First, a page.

Cast against stereotype

In spite of the media’s best efforts to reinforce the prima donna image, Adrian Shaughnessy thinks the public’s perception of designers is slowly improving

If you stopped someone in the street and asked them to describe their idea of a designer, you’d probably get a description of a tantrum-throwing fusspot who looks like Laurence Llewellyn-Bowen. Despite the importance of design in modern life, you can’t help feeling that designers are not highly regarded by the public. You just have to look at the way the word ‘designer’ is frequently stuck pejoratively in front of another word; you can almost hear the sneer that accompanies phrases like ‘designer-drugs’, ‘designer-babies’, ‘designer-water’. Of course, anyone who knows real-life designers will know that they are witty, engaging and modest individuals, with only the greater good of mankind at heart. And besides, why should it matter what the public thinks about designers? Well, it matters because these views filter through into professional life and colour our relationships with clients. Just ask estate agents what happens to professional status when your trade becomes a trigger for sneers and sniggers.

But maybe views are changing? In a recent press ad that appeared in The Guardian Weekend, optician Dolland & Aitchison chose a graphic designer to endorse its products. Interestingly, it chose a designer who doesn’t in any way resemble the foppish prince of MDF-makeovers. The designer’s name is William Hall. He is shown wearing a smart jacket, white shirt, slim tie and jeans; his Mac laptop tells us he is not a dentist. ‘All my suits and shirts are bespoke,’ he informs us, ‘even my football shorts are bespoke.’ We learn that he is based in Clerkenwell, and spent four years working with ‘the renowned minimalist architect John Pawson’. When he declares that his new specs are ‘beautifully designed’ we don’t doubt him for a minute.

It used to be airline pilots who embodied notions of professional kudos, but it is perhaps indicative of the improving status of designers that D&A considers an unknown graphic designer to be a suitable advocate of its products. But what about the fictional portrayal of designers?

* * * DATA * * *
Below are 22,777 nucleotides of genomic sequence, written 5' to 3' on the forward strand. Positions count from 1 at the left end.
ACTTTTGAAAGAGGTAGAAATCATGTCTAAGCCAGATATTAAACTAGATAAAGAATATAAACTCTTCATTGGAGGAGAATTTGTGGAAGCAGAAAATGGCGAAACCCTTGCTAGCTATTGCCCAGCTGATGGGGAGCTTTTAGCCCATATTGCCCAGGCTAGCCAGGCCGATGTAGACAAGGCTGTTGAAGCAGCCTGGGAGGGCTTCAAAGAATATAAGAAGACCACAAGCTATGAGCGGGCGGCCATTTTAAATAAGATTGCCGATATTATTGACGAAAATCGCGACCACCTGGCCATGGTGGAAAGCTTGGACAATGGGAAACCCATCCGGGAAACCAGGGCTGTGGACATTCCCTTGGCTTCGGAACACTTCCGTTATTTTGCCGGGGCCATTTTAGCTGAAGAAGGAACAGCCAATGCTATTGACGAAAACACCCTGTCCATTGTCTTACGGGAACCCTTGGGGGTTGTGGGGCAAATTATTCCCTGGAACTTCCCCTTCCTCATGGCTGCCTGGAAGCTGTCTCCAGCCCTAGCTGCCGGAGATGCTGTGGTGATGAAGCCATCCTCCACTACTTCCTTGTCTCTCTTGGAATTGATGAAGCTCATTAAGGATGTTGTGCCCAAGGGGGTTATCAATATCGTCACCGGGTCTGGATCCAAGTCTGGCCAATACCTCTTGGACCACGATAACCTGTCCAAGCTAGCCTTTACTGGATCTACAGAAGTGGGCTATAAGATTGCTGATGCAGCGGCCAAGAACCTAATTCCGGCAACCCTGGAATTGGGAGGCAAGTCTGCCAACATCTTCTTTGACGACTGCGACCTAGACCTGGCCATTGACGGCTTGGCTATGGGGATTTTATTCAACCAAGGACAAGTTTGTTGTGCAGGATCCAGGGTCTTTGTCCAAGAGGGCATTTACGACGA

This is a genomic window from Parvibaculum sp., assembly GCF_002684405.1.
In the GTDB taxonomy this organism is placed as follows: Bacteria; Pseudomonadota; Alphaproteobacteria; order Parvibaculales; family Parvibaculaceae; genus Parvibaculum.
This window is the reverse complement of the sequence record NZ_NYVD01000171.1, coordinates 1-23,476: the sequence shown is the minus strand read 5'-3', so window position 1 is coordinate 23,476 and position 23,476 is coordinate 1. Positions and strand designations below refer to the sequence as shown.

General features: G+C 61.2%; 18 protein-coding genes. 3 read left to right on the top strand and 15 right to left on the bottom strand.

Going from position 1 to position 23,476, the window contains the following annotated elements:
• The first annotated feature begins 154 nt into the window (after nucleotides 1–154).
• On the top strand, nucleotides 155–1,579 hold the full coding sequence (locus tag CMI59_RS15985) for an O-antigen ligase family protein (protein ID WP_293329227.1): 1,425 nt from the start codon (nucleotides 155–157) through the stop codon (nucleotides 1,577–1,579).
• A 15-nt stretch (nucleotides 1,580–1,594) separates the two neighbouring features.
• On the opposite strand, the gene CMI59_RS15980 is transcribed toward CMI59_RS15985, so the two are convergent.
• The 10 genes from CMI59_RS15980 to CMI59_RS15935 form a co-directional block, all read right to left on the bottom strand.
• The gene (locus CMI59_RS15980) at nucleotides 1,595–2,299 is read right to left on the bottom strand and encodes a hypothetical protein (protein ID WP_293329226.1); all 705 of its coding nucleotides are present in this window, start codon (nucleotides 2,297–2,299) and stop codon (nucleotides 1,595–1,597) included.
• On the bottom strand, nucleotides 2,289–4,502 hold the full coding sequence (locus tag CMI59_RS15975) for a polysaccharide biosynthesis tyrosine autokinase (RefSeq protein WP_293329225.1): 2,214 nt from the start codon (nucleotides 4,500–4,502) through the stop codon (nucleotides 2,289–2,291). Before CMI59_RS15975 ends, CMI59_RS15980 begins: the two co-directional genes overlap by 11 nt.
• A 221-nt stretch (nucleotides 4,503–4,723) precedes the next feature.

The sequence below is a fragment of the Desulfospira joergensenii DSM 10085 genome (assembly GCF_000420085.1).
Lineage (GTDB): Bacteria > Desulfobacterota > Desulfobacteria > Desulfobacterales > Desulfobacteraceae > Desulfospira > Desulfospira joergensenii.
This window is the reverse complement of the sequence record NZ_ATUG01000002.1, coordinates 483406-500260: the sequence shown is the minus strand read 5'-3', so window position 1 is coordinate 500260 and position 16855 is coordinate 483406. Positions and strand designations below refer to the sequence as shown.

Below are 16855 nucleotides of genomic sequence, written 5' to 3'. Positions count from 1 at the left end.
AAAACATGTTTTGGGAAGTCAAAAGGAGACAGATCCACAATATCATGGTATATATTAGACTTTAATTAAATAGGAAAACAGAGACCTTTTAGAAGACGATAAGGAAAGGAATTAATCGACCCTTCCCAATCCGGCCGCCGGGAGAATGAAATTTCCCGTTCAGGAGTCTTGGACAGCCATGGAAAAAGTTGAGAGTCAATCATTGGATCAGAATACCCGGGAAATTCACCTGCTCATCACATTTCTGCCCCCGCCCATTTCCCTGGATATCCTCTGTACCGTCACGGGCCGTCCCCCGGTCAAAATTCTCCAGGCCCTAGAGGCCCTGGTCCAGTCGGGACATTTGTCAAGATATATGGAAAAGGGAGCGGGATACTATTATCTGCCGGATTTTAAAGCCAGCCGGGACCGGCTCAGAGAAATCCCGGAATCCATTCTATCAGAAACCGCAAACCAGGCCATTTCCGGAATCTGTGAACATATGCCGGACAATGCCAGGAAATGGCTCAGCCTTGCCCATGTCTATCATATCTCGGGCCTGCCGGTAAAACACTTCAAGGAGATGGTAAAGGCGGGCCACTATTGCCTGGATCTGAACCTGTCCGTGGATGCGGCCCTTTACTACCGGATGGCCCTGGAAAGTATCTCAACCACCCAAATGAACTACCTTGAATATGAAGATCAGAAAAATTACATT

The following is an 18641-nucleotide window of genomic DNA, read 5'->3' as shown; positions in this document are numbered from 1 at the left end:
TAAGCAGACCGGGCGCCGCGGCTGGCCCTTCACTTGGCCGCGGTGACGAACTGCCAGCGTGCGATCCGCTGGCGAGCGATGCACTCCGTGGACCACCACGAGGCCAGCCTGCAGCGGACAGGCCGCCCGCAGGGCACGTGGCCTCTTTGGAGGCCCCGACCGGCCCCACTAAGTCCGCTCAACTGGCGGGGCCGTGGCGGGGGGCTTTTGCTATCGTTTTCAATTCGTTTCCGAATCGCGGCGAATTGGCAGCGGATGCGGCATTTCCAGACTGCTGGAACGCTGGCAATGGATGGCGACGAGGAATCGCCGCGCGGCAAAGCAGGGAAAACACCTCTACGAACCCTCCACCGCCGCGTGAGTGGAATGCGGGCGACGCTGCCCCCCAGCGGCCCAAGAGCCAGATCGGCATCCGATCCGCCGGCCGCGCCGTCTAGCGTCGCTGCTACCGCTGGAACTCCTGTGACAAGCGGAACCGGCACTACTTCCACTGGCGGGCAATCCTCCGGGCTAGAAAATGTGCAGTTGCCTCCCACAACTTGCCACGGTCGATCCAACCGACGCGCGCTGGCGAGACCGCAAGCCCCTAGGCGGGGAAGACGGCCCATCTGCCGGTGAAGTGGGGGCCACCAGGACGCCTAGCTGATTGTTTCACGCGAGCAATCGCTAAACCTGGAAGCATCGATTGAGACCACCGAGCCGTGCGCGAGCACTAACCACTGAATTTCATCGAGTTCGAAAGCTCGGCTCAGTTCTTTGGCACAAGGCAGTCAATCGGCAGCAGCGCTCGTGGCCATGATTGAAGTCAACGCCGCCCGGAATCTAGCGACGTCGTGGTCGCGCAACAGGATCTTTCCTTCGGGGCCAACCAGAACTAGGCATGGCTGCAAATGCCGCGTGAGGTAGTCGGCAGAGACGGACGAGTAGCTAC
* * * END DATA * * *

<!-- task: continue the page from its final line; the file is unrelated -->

In Michael Mann’s stylish heist movie Heat, the hero – and baddie – Robert De Niro meets an attractive woman in an LA diner. Their relationship gets off to a bad start. The woman (played by actress Amy Brenneman) mentions seeing De Niro in the book shop where she works. Immediately, De Niro becomes suspicious. He’d been buying books to help him pull off a robbery, not to improve his reading skills. He looks angry. She apologies and turns away. De Niro relents and starts chatting her up. He discovers that she’s working in the book shop while waiting for her career as a graphic designer to take off. He asks her what she designs. She talks about menus, signs, letterheads, a couple of CD covers. De Niro grins – the famous charm now in full-effect – and says ‘You go to school to learn that?’ The implication is that he can’t believe that anyone would actually need to be taught how to design everyday stuff like menus and signs. The female character is a cipher. She’s attractive in an un-showy, naturalistic way: no plastic surgery or LA bimbo outfits. And it’s obvious why De Niro is drawn to her. His world is crime, cops, betrayal and death; her world is innocence and gentleness, qualities further emphasised by her chosen profession. Heat was made in 1995, but Hollywood’s view of graphic design as a wimpish activity hasn’t changed much. The forthcoming blockbuster Catwoman stars Halle Berry; by night she is the eponymous leather-clad semi-feline, by day a shy, sensitive graphic designer who works for a cosmetics company. You can see the scriptwriters straining to make a contrast between her two roles: one vibrant and sexy, the other demure and introverted.

But despite Hollywood, I don’t think we should worry unduly about how designers are viewed. My guess is that among clients, if not the general public, the perception of designers is pretty good. While many designers (or perhaps more accurately, many heads of consultancies) would like to be treated and viewed in the same way as management consultants, lawyers and accountants, there seems to be a quantifiable advantage in retaining at least a smidgen of maverick, outsider status. For corporate clients, dealing with a designer can often be a moment of relief and contrast in an otherwise colourless day, or at least it should be. If your meetings aren’t sparkling, you could always try wearing a leather cat suit…

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